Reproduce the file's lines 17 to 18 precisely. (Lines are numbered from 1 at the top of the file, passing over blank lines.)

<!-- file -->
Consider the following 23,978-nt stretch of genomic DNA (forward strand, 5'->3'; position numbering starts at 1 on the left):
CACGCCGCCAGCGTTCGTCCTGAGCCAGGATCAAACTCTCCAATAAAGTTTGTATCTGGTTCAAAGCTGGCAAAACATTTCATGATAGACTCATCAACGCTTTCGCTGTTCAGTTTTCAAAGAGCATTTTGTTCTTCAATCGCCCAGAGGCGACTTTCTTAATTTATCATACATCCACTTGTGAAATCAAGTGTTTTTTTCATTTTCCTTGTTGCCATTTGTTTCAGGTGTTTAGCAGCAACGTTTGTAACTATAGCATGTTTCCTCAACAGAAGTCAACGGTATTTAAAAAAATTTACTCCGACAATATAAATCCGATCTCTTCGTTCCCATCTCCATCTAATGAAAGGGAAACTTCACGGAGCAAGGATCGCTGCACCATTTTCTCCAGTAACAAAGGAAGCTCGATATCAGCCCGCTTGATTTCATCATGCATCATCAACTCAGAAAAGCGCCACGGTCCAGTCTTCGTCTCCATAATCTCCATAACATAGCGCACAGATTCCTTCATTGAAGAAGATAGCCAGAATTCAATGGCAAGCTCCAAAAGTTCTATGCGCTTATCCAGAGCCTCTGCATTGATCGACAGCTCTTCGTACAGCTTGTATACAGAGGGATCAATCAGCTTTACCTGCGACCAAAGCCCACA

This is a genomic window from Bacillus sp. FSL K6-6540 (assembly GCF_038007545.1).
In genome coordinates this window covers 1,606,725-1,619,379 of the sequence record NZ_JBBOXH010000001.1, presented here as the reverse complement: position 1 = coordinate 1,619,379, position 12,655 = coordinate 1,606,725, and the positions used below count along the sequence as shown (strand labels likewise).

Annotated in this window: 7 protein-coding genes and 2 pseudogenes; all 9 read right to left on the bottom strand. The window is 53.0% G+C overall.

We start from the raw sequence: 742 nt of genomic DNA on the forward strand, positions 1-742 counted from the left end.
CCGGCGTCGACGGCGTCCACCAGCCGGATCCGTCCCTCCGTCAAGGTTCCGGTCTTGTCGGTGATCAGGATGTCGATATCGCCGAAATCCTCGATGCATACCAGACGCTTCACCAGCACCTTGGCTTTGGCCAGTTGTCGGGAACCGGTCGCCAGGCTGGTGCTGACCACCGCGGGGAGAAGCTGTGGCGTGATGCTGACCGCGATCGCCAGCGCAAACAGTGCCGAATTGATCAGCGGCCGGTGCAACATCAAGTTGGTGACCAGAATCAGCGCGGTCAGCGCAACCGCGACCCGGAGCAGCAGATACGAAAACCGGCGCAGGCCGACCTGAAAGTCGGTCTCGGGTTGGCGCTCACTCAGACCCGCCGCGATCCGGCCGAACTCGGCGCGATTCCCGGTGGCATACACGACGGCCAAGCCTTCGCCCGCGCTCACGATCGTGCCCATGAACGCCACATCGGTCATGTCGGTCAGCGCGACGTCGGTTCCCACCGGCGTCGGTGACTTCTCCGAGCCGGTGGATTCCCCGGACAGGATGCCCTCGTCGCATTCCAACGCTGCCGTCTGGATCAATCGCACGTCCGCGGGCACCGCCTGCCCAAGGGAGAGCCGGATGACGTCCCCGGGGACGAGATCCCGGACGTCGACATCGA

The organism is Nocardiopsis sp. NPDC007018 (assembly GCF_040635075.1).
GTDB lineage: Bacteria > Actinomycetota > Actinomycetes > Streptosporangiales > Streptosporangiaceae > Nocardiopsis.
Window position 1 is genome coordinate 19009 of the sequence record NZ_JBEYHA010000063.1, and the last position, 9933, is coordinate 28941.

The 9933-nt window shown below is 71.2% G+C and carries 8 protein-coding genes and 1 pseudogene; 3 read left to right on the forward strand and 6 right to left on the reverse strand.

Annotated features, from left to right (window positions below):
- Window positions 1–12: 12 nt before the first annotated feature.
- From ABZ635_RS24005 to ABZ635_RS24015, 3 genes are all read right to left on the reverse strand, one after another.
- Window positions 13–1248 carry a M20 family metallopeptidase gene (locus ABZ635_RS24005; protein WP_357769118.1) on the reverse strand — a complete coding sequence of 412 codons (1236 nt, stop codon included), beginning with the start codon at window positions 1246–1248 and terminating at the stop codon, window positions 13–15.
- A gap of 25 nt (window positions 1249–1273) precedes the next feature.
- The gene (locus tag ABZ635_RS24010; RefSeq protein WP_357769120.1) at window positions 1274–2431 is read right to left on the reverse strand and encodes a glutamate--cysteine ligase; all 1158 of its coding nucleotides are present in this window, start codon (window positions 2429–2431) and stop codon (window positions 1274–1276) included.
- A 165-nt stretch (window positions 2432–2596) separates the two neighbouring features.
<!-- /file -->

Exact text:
- The gene (locus tag ABZ635_RS24010; RefSeq protein WP_357769120.1) at window positions 1274–2431 is read right to left on the reverse strand and encodes a glutamate--cysteine ligase; all 1158 of its coding nucleotides are present in this window, start codon (window positions 2429–2431) and stop codon (window positions 1274–1276) included.
- A 165-nt stretch (window positions 2432–2596) separates the two neighbouring features.